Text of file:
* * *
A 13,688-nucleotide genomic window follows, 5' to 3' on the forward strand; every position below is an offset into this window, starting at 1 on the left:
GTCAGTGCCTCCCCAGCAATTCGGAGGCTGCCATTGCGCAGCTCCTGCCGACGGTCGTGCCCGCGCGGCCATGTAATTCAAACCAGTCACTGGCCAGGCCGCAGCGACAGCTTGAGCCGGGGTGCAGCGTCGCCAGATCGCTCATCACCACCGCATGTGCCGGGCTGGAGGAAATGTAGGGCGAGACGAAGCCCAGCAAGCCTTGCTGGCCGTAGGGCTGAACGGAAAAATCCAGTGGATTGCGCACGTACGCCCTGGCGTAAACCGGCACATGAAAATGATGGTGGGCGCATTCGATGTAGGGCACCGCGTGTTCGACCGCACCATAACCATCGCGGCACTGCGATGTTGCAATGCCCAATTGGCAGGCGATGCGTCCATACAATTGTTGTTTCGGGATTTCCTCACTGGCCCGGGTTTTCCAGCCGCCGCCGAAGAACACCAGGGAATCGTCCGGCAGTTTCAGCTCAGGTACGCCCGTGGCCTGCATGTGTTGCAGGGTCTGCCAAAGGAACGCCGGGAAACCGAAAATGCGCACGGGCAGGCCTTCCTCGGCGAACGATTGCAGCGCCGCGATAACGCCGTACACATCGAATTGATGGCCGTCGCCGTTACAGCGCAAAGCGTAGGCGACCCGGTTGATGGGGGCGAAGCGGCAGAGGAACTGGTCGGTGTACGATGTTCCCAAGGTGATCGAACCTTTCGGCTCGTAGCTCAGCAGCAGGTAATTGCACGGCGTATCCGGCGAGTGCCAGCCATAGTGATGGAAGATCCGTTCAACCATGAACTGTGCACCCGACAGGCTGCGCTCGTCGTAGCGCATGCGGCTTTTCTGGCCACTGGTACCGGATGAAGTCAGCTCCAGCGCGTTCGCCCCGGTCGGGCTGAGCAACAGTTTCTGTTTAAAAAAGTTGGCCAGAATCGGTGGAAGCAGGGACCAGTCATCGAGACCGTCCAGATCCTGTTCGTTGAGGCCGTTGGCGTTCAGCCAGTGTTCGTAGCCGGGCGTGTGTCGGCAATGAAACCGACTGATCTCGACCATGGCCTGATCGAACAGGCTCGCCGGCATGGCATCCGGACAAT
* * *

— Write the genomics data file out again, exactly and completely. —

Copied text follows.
A 13,688-nucleotide genomic window follows, 5' to 3' on the forward strand; every position below is an offset into this window, starting at 1 on the left:
GTCAGTGCCTCCCCAGCAATTCGGAGGCTGCCATTGCGCAGCTCCTGCCGACGGTCGTGCCCGCGCGGCCATGTAATTCAAACCAGTCACTGGCCAGGCCGCAGCGACAGCTTGAGCCGGGGTGCAGCGTCGCCAGATCGCTCATCACCACCGCATGTGCCGGGCTGGAGGAAATGTAGGGCGAGACGAAGCCCAGCAAGCCTTGCTGGCCGTAGGGCTGAACGGAAAAATCCAGTGGATTGCGCACGTACGCCCTGGCGTAAACCGGCACATGAAAATGATGGTGGGCGCATTCGATGTAGGGCACCGCGTGTTCGACCGCACCATAACCATCGCGGCACTGCGATGTTGCAATGCCCAATTGGCAGGCGATGCGTCCATACAATTGTTGTTTCGGGATTTCCTCACTGGCCCGGGTTTTCCAGCCGCCGCCGAAGAACACCAGGGAATCGTCCGGCAGTTTCAGCTCAGGTACGCCCGTGGCCTGCATGTGTTGCAGGGTCTGCCAAAGGAACGCCGGGAAACCGAAAATGCGCACGGGCAGGCCTTCCTCGGCGAACGATTGCAGCGCCGCGATAACGCCGTACACATCGAATTGATGGCCGTCGCCGTTACAGCGCAAAGCGTAGGCGACCCGGTTGATGGGGGCGAAGCGGCAGAGGAACTGGTCGGTGTACGATGTTCCCAAGGTGATCGAACCTTTCGGCTCGTAGCTCAGCAGCAGGTAATTGCACGGCGTATCCGGCGAGTGCCAGCCATAGTGATGGAAGATCCGTTCAACCATGAACTGTGCACCCGACAGGCTGCGCTCGTCGTAGCGCATGCGGCTTTTCTGGCCACTGGTACCGGATGAAGTCAGCTCCAGCGCGTTCGCCCCGGTCGGGCTGAGCAACAGTTTCTGTTTAAAAAAGTTGGCCAGAATCGGTGGAAGCAGGGACCAGTCATCGAGACCGTCCAGATCCTGTTCGTTGAGGCCGTTGGCGTTCAGCCAGTGTTCGTAGCCGGGCGTGTGTCGGCAATGAAACCGACTGATCTCGACCATGGCCTGATCGAACAGGCTCGCCGGCATGGCATCCGGACAAT